Wasn't the Web supposed to democratise the buying process? I guess not. All this feels a little like oligarchy. That's supposed to be the rule of the best, but it more often becomes the rule of the pushy and the few. You might say that Internet technology allowed disintermediation. This led to consolidation and the rule of the oligarchs. Now online customers have no real way to determine if the oligarchs are neutral or biased. I suppose that's the job of the regulators. Still, all this led me to remember another old-fashioned word: “Reputation”. If I were running one of the oligarchic, online travel services and were busy signing complicated marketing agreements with my suppliers, I'd remember that all my investments in information technology could become irrelevant overnight if customers or the regulators thought I was biased.

Managers of leading online stores should take note: There can be a worse fate than disintermediation. So stay away from services that proclaim neutrality but actually promote bias to consumers. And, caveat for consumers: Use multiple online stores to find the best deals and don’t get swayed by a sense of obligation to be loyal.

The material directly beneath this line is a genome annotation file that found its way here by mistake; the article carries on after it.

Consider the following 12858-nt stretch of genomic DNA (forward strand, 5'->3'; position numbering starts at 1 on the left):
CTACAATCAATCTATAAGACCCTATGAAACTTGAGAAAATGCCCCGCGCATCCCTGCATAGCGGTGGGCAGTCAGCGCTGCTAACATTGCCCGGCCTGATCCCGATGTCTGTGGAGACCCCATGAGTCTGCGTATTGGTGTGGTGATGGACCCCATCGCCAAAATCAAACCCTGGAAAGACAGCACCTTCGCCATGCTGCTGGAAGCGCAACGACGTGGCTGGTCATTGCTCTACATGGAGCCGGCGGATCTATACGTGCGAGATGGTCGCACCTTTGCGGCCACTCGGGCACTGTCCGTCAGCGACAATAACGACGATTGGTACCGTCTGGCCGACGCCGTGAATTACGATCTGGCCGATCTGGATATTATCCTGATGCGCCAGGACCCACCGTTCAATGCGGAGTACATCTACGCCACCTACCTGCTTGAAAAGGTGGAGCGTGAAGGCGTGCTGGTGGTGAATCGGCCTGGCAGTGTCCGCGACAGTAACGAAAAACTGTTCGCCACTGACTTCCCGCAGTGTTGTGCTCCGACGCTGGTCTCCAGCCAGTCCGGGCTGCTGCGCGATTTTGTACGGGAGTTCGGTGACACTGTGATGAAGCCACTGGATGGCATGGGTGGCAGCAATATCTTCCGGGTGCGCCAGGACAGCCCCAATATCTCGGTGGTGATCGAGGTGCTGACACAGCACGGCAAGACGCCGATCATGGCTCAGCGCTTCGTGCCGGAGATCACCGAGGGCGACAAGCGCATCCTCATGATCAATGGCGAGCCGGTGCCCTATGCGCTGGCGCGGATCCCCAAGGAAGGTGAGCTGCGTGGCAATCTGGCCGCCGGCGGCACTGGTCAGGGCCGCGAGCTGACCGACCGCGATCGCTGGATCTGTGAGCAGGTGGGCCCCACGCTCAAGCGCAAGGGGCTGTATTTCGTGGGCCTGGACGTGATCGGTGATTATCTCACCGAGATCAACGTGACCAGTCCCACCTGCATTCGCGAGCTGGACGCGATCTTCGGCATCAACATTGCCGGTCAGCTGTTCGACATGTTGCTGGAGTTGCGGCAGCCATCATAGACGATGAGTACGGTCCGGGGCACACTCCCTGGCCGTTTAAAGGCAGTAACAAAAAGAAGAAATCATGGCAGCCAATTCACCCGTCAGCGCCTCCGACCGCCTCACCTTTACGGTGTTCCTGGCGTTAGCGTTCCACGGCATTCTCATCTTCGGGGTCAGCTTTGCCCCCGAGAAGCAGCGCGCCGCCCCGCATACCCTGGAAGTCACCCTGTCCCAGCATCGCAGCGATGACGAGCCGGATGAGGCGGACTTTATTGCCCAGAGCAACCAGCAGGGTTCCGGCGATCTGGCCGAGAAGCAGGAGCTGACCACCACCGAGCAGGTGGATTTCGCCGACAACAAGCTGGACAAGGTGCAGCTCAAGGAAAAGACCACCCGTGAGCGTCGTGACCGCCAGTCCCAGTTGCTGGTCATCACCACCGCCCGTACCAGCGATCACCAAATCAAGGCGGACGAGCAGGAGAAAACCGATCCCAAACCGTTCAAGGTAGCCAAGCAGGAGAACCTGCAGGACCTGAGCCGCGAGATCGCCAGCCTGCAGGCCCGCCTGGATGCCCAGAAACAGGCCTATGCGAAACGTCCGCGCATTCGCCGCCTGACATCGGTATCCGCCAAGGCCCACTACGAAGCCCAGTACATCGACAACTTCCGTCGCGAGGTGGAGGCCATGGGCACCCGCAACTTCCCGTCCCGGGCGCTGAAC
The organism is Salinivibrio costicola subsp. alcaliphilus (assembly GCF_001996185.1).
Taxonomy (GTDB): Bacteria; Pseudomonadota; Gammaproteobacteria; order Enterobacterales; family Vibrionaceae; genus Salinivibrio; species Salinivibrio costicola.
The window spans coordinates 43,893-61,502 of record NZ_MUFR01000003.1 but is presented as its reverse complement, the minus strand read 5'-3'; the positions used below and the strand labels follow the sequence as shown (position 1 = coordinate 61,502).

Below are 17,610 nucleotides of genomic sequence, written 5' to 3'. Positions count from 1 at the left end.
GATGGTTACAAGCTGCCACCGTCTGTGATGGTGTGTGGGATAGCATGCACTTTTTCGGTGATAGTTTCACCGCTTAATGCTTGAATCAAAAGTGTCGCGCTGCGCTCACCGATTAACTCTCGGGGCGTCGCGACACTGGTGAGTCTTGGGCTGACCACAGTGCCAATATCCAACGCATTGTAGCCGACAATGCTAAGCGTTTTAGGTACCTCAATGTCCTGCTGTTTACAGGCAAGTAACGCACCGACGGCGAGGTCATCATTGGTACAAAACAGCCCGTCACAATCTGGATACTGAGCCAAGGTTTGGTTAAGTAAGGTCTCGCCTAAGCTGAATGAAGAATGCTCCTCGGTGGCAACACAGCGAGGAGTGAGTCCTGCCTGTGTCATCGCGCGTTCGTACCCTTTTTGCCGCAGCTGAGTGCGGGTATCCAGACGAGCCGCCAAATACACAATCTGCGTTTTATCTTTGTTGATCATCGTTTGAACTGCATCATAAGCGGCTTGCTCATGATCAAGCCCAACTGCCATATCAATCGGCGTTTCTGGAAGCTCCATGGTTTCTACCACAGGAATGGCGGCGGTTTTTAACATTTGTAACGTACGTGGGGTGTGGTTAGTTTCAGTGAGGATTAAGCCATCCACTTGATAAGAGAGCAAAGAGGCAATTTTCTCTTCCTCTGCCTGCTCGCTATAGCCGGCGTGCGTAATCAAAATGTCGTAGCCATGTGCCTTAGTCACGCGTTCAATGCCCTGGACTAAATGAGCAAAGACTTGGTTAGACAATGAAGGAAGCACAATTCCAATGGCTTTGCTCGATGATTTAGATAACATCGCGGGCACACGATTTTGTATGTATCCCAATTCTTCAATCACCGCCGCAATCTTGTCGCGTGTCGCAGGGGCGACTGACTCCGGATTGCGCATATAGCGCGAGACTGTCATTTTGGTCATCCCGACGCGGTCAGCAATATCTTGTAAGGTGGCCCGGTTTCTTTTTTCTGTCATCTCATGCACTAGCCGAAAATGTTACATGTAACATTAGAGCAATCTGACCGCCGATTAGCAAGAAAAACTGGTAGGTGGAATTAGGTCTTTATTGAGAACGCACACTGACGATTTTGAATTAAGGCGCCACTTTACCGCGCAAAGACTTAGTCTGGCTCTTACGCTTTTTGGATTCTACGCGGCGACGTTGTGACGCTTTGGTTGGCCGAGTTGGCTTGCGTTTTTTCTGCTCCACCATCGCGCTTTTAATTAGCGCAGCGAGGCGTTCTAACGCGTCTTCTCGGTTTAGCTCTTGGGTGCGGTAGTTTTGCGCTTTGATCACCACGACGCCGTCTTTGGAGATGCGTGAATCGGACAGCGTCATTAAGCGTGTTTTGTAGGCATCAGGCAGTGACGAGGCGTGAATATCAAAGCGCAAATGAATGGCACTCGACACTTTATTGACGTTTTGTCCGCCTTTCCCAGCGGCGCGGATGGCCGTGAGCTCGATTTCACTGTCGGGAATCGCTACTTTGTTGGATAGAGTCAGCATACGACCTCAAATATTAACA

Disclaimer: The views expressed in the article above are those of the authors' and do not necessarily represent or reflect the views of this publishing house. Unless otherwise noted, the author is writing in his/her personal capacity. They are not intended and should not be thought to represent official ideas, attitudes, or policies of any agency or institution.


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net neutrality

Dr M Muneer

The author is the Co-Founder and Chief Evangelist of Medici Institute, a non-profit organisation committed to driving mission-focused governments in India